Millennium Tower Is Going Down: San Francisco Files Lawsuit Against Sinking Skyscraper

Millennium Tower is so askew it's been dubbed, "leaning tower of San Francisco."

San Francisco City Attorney Dennis Herrera filed a lawsuit against the developers behind the famously sinking Millennium Tower. The 58-story structure has sunk 16 inches since its construction in 2008 and threatens to sink further, displacing more than 400 residents.

Herrera’s lawsuit against Millennium Partners, Millennium Tower developers, which was filed on Thursday, alleges that the company knew about the sinking tower a full year before rental units were available to the public. Although the developers knew about Millennium Tower sinking, they did nothing to warn future renters, which is in direct violation of their legal obligation to warn perspective buyers.

San Francisco city attorney Dennis Herrera filed a lawsuit on Millennium Tower developers on Thursday.

According to the San Francisco Chronicle, Herrera said this case is beyond “buyer beware.” “Part of my responsibility as city attorney is to protect San Francisco residents and taxpayers from unfair or unlawful business practices,” Herrera said. “Before they had sold a single condominium Mission Street Development LLC (Millennium Partners’ affiliate) knew it had sunk more than it was supposed to and that it was still sinking. Yet they didn’t tell homeowners as they are required to do so under the law. It’s that simple.”

Millennium Tower represents a number of issues with both the housing market and technology boom in San Francisco. Completed in 2008, Millennium Tower was created to be a luxury residence for people living and working in the wealthy Silicon Valley. However, Millennium Tower is a perfect example of hubris in the face of quick development. As Herrera argues in his lawsuit, the tower is sinking at a far more accelerated rate than initially anticipated and the building even slants. This unfortunate structural deformity has christened Millennium Tower the “leaning tower of San Francisco.”

The New York Times reported that engineers have questioned the development plan behind Millennium Tower. The 58-story tower is in San Francisco, an area vulnerable to earthquakes, and it was built on foundation of mud and clay. The soft earth is literally what’s sinking Millennium Tower now as the ground gives in under the massive weight of the skyscraper.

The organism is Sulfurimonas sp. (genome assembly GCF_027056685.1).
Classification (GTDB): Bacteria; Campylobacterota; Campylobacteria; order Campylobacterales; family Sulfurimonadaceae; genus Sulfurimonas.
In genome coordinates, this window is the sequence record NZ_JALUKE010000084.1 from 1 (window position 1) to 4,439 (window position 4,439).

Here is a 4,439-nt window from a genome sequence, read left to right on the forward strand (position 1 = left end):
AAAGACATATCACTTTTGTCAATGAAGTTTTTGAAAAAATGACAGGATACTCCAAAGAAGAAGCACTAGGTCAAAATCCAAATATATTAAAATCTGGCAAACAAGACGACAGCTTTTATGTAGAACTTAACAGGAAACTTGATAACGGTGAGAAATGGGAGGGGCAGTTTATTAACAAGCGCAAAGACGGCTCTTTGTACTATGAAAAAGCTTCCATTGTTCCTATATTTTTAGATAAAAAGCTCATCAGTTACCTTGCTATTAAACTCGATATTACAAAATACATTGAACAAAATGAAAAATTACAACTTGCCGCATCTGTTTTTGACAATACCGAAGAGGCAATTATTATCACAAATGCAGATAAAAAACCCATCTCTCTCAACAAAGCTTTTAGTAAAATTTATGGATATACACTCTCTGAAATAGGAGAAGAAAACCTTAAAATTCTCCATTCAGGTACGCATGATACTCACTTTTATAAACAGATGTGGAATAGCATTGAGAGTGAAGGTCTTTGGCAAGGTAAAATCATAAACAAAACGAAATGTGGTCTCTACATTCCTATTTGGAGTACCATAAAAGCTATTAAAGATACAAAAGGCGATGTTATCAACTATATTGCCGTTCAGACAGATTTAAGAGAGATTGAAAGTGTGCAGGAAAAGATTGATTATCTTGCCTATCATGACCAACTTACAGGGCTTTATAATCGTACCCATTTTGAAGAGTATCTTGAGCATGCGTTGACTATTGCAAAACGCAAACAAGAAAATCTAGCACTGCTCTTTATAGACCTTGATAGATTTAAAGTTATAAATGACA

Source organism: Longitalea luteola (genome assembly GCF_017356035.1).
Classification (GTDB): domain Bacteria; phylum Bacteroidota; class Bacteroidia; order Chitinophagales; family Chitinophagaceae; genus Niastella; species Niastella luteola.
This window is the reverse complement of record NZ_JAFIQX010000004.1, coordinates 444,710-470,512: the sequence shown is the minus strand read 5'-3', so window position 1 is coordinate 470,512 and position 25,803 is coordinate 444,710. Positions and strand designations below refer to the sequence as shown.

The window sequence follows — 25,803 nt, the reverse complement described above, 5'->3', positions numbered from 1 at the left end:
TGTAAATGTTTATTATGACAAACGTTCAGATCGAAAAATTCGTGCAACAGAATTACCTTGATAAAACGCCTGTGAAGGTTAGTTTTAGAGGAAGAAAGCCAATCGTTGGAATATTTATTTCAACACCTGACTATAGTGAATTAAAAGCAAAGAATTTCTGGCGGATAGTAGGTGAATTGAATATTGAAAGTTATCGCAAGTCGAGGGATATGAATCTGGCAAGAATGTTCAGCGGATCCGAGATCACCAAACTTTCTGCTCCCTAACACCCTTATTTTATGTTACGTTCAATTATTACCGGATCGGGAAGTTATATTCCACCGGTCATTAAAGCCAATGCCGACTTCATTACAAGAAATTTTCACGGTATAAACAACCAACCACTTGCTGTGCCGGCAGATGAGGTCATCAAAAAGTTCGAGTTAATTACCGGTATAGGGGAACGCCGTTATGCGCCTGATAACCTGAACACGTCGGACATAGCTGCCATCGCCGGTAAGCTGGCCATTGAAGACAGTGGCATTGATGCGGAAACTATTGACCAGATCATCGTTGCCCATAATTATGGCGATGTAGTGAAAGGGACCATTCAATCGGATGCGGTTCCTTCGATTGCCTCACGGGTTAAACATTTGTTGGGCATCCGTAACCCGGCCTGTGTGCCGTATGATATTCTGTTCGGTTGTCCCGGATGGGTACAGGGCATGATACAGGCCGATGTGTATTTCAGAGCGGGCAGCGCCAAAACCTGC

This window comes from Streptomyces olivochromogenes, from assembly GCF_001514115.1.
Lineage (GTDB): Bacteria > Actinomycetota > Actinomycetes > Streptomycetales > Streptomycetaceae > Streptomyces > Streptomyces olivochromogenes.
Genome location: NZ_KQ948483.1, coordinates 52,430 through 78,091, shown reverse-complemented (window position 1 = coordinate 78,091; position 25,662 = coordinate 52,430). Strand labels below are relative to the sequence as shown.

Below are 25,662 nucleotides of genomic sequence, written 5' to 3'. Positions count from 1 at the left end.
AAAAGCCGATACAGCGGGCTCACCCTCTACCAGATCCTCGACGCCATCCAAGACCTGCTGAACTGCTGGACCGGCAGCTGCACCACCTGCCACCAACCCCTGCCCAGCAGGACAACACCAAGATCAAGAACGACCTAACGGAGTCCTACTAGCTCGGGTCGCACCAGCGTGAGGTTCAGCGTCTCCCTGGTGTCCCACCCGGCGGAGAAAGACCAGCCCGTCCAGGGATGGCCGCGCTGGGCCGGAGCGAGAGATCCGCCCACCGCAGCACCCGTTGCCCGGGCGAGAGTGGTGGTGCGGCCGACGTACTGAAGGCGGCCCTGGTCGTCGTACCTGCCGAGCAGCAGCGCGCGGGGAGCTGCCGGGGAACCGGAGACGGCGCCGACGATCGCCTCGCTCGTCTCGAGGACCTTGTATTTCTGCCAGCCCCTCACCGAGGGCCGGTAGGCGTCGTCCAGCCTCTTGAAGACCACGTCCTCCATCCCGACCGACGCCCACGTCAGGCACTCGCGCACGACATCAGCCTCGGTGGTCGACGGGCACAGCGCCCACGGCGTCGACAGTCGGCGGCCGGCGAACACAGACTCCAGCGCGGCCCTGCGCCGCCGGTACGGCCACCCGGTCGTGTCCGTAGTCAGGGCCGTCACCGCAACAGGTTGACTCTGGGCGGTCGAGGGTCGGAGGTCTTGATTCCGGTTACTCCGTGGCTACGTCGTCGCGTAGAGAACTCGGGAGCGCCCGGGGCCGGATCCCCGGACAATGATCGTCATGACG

Millennium Tower is sinking at a measurable rate, so it appears as if Herrera and the city of San Francisco’s case should be easy to make in court. However, Millennium Tower’s developers have said that there is “no merit” to Herrera’s claims and has even begun blaming a neighboring structure for the tower’s collapse.

The developers cite the construction of Transbay Joint Powers Authority as the reason Millennium Tower is sinking at an alarming rate. Millennium Partners argue that Transbay Joint Powers Authority (TJPA) has weakened Millennium Tower’s foundation by pumping millions of gallons of groundwater from the area.

P.J. Johnston, a spokesman for Millennium Tower and Millennium Partners, said Herrera’s lawsuit has “chosen to take the focus off finding a fix for the building and is instead attempting to divert attention from the real culprit here — a government agency that has behaved recklessly, caused damage to a previously existing building and still refuses to take any of the steps that are necessary to fix the problem.”

The lawsuit entangles a number of different parties including the Millennium Tower developers, the city of San Francisco, and the residents in the building. Initially a lawsuit was filed against TJPA for damaging Millennium Tower’s structural integrity, but Herrera has filed his lawsuit against Millennium Partners as a cross-complaint. Herrera seeks to prove that condo owners should sue the developers and not the TJPA.

A Millennium Tower resident's view looking over the San Francisco bay.

Residents of Millennium Tower are in their own legal bind. A representative from Millennium Towers Association, which represents more than 400 owners living in the skyscraper, said that they are currently evaluating their legal options. Millennium Tower remains structurally unsound while residents live there.

[Featured Image by Eric Risberg/AP Images]